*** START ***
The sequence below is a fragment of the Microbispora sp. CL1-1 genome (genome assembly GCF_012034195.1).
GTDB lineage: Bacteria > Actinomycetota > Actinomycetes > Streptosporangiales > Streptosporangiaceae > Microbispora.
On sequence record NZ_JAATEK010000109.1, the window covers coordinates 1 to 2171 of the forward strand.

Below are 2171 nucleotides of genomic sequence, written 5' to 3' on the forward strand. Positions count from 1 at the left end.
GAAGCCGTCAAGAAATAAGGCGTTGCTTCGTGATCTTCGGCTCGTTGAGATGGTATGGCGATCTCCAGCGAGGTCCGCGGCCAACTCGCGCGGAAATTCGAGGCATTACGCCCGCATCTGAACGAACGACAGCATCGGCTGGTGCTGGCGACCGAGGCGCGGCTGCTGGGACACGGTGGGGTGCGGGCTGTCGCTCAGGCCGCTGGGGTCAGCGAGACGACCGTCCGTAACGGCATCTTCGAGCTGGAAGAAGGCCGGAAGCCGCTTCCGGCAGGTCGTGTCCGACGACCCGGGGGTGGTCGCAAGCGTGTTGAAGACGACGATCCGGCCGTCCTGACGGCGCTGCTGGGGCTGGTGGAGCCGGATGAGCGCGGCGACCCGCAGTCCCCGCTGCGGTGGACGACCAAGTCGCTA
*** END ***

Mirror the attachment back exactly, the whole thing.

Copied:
The sequence below is a fragment of the Microbispora sp. CL1-1 genome (genome assembly GCF_012034195.1).
GTDB lineage: Bacteria > Actinomycetota > Actinomycetes > Streptosporangiales > Streptosporangiaceae > Microbispora.
On sequence record NZ_JAATEK010000109.1, the window covers coordinates 1 to 2171 of the forward strand.

Below are 2171 nucleotides of genomic sequence, written 5' to 3' on the forward strand. Positions count from 1 at the left end.
GAAGCCGTCAAGAAATAAGGCGTTGCTTCGTGATCTTCGGCTCGTTGAGATGGTATGGCGATCTCCAGCGAGGTCCGCGGCCAACTCGCGCGGAAATTCGAGGCATTACGCCCGCATCTGAACGAACGACAGCATCGGCTGGTGCTGGCGACCGAGGCGCGGCTGCTGGGACACGGTGGGGTGCGGGCTGTCGCTCAGGCCGCTGGGGTCAGCGAGACGACCGTCCGTAACGGCATCTTCGAGCTGGAAGAAGGCCGGAAGCCGCTTCCGGCAGGTCGTGTCCGACGACCCGGGGGTGGTCGCAAGCGTGTTGAAGACGACGATCCGGCCGTCCTGACGGCGCTGCTGGGGCTGGTGGAGCCGGATGAGCGCGGCGACCCGCAGTCCCCGCTGCGGTGGACGACCAAGTCGCTA